7 Steps To Prep Your Heating/Cooling System for Winter

What’s your favorite thing to do on cold winter mornings? Many people picture themselves cozy on the couch sipping a mug of something warm, looking out the window at a frosty landscape. Winter will be here before you know it, and performing HVAC maintenance now will let you sit back and enjoy those cold weather days. Is your HVAC ready for winter? Here are 7 steps to prepare your heating and cooling system for winter weather:

Step 1. Change your Air Filters

Your air conditioner worked hard all summer to keep you cool. White it ran, all sorts of pet hair, dust and other debris got caught in the filter.

Dirty filters make the system work harder to keep things at a comfortable temperature. Change your air filters at least every three months to help prevent maintenance problems and keep utility bills down.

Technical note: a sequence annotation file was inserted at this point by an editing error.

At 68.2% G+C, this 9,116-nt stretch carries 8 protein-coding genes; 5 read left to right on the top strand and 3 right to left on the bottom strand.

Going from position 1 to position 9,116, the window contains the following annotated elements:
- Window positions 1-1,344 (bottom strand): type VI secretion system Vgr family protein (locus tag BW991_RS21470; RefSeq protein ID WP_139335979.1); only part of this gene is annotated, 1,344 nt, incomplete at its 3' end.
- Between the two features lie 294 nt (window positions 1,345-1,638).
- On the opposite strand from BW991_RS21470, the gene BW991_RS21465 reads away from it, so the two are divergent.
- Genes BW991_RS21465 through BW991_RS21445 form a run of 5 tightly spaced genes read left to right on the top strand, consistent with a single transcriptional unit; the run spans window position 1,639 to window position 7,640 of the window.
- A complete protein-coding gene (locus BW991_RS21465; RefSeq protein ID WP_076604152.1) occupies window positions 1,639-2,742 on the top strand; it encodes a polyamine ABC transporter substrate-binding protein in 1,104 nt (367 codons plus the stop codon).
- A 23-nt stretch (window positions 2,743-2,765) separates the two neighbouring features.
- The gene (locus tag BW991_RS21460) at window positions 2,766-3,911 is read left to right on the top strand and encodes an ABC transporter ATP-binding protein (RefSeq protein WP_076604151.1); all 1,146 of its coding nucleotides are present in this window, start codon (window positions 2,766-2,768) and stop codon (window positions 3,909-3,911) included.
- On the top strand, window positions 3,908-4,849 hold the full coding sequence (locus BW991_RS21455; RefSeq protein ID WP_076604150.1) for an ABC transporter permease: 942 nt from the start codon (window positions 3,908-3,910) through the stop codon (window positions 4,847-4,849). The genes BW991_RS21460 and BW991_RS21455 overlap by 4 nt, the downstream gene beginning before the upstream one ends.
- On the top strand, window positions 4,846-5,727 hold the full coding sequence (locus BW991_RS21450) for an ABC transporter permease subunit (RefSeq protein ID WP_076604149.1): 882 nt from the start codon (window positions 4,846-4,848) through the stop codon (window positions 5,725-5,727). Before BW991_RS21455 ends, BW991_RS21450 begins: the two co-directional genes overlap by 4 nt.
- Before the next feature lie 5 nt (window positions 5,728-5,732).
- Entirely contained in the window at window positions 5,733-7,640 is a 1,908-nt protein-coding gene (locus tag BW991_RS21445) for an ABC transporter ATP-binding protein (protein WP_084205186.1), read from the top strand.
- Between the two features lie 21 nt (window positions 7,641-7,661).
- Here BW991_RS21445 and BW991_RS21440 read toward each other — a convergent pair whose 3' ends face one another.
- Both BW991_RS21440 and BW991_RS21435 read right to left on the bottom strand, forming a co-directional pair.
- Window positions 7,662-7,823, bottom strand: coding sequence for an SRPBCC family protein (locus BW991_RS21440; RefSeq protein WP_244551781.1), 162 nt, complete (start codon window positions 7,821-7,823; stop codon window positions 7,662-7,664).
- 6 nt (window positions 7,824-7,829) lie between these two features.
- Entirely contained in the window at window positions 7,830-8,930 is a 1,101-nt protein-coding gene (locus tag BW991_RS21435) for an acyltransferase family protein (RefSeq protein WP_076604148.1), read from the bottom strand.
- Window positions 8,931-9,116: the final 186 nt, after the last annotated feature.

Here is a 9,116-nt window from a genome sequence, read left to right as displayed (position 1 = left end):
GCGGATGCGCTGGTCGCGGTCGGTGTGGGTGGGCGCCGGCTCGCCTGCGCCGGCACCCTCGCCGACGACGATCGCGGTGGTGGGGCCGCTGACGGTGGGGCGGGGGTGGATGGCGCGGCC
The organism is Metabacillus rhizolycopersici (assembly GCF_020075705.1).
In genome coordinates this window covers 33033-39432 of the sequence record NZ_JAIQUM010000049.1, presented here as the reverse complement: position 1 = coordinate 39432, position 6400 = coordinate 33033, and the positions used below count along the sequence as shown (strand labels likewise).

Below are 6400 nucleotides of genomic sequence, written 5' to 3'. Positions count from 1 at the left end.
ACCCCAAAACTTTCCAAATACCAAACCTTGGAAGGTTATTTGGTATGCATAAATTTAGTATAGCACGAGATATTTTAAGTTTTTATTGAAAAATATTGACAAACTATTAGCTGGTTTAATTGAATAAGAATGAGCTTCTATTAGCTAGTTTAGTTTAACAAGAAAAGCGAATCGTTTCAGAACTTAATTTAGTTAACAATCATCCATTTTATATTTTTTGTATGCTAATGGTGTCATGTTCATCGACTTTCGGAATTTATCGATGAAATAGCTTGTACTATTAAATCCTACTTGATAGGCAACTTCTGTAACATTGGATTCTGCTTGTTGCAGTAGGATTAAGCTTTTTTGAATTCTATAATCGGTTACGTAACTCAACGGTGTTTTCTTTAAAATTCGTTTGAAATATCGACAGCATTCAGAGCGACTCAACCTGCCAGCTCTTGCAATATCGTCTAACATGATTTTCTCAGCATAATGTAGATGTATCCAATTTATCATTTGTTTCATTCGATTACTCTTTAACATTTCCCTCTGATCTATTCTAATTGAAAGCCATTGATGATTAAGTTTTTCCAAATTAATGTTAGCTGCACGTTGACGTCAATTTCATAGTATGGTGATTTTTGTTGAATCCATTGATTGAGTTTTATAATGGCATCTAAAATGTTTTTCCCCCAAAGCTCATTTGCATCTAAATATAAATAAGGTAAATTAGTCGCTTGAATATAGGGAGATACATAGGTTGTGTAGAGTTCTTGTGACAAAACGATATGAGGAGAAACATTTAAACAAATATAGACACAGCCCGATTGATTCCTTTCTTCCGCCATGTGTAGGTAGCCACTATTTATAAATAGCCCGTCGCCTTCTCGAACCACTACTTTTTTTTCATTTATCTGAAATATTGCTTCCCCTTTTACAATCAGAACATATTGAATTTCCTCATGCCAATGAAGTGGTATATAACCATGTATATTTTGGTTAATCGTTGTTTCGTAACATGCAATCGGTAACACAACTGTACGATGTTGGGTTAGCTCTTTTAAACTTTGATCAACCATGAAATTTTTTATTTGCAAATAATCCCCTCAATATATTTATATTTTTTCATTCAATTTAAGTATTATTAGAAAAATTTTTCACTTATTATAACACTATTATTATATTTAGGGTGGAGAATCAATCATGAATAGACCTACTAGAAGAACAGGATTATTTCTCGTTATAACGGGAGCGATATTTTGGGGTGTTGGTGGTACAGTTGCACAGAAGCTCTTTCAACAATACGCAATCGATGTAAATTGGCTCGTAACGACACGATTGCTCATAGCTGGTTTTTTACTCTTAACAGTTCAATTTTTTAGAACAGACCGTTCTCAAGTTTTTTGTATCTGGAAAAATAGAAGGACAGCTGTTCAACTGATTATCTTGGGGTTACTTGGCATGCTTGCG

Step 2. Check for Moisture

There shouldn’t be condensation on your windows or vent pipe. Look for these signs of moisture buildup:

  • Bubbling or chipping paint on window sills
  • Mold or mildew on windows or other wood trim
  • Rust around vent pipes

If you see signs of moisture, your system may not be operating properly. Call an expert for an assessment.

Step 3. Test your Thermostat

If you haven’t turned your heat on in several months, it’s a good idea to test it before it gets cold. If you have an older system you might need to relight the pilot. As soon as the temperature begins to dip in the fall, switch your unit to heat and see how long it takes to reach the desired temperature.

Step 4. Install a Programmable Thermostat

Smart thermostats save you money. In the past, you had to run your heat all day if you wanted to return to a comfortable home. With a programmable thermostat from Northern Heating & Air, you set your unit to run less during hours when no one is home and warm things up in time for you when you get back. Many brands allow you to access your thermostat through your cell phone or other mobile device.

Step 5. Clean Away Debris

Vacuum dust and other debris form around your